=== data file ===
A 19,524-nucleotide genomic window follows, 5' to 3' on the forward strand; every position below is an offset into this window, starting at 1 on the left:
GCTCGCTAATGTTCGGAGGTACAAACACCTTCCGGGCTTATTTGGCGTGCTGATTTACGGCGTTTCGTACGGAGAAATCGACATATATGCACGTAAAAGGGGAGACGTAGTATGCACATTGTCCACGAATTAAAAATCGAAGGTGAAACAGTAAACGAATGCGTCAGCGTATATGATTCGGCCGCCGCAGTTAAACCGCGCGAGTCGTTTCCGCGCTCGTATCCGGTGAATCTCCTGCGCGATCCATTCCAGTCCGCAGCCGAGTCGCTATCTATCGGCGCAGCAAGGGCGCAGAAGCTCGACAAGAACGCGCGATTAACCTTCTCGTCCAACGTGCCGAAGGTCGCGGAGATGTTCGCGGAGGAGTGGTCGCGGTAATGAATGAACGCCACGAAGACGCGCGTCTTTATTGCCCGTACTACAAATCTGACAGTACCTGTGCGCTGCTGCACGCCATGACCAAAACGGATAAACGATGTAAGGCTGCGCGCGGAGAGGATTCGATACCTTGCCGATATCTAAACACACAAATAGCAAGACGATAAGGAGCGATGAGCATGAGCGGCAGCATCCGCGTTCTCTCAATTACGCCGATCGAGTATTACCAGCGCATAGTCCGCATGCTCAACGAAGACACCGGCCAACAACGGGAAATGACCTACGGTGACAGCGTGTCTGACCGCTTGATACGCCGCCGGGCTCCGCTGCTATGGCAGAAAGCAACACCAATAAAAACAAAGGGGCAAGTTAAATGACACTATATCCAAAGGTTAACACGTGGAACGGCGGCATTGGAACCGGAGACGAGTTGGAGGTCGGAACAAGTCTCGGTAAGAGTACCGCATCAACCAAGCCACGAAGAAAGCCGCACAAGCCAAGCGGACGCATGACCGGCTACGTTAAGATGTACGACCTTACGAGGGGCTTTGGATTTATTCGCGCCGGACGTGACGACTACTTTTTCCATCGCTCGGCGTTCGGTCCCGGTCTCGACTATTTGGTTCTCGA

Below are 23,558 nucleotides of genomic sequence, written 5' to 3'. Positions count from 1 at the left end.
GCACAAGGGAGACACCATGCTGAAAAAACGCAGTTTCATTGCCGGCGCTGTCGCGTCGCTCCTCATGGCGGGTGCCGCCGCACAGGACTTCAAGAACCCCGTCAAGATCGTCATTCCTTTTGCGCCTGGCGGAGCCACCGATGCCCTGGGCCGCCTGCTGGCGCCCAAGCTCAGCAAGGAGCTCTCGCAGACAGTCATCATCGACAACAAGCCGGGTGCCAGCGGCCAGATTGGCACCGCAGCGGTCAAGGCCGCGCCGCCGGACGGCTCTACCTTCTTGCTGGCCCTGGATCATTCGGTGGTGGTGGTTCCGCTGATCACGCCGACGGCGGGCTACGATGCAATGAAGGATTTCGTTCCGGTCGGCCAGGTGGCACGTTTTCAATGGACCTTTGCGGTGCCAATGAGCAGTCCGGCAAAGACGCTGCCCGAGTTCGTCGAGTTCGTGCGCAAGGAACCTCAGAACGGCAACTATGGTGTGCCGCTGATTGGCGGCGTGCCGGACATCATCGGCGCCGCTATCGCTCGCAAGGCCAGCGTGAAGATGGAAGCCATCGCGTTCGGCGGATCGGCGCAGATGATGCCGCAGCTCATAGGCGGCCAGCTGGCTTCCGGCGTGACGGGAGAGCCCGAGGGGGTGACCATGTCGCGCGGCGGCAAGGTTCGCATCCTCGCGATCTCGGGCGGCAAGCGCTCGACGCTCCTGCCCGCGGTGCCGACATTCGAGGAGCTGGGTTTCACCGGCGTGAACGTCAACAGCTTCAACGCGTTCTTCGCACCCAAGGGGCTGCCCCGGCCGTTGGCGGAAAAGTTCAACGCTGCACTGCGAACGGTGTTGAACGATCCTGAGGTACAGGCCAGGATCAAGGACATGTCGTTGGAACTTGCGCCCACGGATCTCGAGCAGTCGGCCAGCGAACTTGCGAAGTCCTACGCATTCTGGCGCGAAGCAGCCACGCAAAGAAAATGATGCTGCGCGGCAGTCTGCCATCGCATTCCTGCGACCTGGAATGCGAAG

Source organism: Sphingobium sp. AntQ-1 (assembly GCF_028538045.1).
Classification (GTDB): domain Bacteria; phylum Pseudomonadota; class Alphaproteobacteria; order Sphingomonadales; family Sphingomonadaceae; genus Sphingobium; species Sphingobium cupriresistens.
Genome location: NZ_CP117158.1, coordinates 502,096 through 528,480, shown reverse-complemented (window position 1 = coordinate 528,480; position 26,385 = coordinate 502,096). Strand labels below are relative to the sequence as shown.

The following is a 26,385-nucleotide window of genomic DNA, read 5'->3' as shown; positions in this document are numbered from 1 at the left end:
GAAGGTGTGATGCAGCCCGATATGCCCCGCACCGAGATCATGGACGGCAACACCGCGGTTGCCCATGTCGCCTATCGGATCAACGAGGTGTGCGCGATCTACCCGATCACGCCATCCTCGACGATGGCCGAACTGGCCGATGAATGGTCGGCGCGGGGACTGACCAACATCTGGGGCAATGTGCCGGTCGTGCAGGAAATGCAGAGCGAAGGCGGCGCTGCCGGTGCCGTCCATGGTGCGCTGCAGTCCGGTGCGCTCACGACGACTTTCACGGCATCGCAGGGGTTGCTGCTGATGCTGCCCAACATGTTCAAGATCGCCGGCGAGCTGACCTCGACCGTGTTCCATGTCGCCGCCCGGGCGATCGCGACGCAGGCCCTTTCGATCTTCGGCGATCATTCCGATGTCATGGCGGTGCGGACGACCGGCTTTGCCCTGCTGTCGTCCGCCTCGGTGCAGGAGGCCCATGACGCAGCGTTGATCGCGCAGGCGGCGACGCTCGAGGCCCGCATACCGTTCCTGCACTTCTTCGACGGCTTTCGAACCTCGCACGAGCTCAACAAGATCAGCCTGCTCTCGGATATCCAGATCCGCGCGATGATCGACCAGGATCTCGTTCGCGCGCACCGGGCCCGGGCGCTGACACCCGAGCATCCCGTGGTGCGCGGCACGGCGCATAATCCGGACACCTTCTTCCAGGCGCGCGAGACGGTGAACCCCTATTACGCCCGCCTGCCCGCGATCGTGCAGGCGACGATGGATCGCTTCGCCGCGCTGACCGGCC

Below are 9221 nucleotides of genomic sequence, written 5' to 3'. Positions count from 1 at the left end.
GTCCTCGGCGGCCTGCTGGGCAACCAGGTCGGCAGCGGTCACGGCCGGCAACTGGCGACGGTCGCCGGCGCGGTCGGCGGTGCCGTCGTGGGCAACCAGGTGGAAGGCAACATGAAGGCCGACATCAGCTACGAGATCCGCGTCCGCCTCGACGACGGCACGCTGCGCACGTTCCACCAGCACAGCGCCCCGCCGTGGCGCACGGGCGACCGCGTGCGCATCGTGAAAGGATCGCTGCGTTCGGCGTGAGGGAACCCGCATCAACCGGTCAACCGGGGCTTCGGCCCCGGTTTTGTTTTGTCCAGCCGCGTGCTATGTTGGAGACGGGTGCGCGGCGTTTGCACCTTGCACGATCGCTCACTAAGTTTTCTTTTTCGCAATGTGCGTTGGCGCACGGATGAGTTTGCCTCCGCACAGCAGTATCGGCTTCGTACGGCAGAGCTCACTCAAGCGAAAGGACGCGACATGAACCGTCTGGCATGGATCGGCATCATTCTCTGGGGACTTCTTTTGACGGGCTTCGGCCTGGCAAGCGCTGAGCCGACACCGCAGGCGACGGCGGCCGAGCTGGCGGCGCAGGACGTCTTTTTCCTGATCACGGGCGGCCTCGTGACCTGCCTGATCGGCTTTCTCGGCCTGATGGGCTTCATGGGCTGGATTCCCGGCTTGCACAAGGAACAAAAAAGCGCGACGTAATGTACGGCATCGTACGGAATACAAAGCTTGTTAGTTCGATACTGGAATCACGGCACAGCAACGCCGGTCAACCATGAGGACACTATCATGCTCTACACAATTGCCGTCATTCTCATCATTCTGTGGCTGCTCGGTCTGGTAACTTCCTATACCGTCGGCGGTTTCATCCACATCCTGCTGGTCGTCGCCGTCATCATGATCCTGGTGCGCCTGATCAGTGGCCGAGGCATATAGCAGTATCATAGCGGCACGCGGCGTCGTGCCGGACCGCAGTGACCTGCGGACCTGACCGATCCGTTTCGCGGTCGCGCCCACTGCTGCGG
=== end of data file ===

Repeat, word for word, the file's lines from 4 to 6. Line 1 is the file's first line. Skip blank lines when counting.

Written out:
GCACAAGGGAGACACCATGCTGAAAAAACGCAGTTTCATTGCCGGCGCTGTCGCGTCGCTCCTCATGGCGGGTGCCGCCGCACAGGACTTCAAGAACCCCGTCAAGATCGTCATTCCTTTTGCGCCTGGCGGAGCCACCGATGCCCTGGGCCGCCTGCTGGCGCCCAAGCTCAGCAAGGAGCTCTCGCAGACAGTCATCATCGACAACAAGCCGGGTGCCAGCGGCCAGATTGGCACCGCAGCGGTCAAGGCCGCGCCGCCGGACGGCTCTACCTTCTTGCTGGCCCTGGATCATTCGGTGGTGGTGGTTCCGCTGATCACGCCGACGGCGGGCTACGATGCAATGAAGGATTTCGTTCCGGTCGGCCAGGTGGCACGTTTTCAATGGACCTTTGCGGTGCCAATGAGCAGTCCGGCAAAGACGCTGCCCGAGTTCGTCGAGTTCGTGCGCAAGGAACCTCAGAACGGCAACTATGGTGTGCCGCTGATTGGCGGCGTGCCGGACATCATCGGCGCCGCTATCGCTCGCAAGGCCAGCGTGAAGATGGAAGCCATCGCGTTCGGCGGATCGGCGCAGATGATGCCGCAGCTCATAGGCGGCCAGCTGGCTTCCGGCGTGACGGGAGAGCCCGAGGGGGTGACCATGTCGCGCGGCGGCAAGGTTCGCATCCTCGCGATCTCGGGCGGCAAGCGCTCGACGCTCCTGCCCGCGGTGCCGACATTCGAGGAGCTGGGTTTCACCGGCGTGAACGTCAACAGCTTCAACGCGTTCTTCGCACCCAAGGGGCTGCCCCGGCCGTTGGCGGAAAAGTTCAACGCTGCACTGCGAACGGTGTTGAACGATCCTGAGGTACAGGCCAGGATCAAGGACATGTCGTTGGAACTTGCGCCCACGGATCTCGAGCAGTCGGCCAGCGAACTTGCGAAGTCCTACGCATTCTGGCGCGAAGCAGCCACGCAAAGAAAATGATGCTGCGCGGCAGTCTGCCATCGCATTCCTGCGACCTGGAATGCGAAG

Source organism: Sphingobium sp. AntQ-1 (assembly GCF_028538045.1).
Classification (GTDB): domain Bacteria; phylum Pseudomonadota; class Alphaproteobacteria; order Sphingomonadales; family Sphingomonadaceae; genus Sphingobium; species Sphingobium cupriresistens.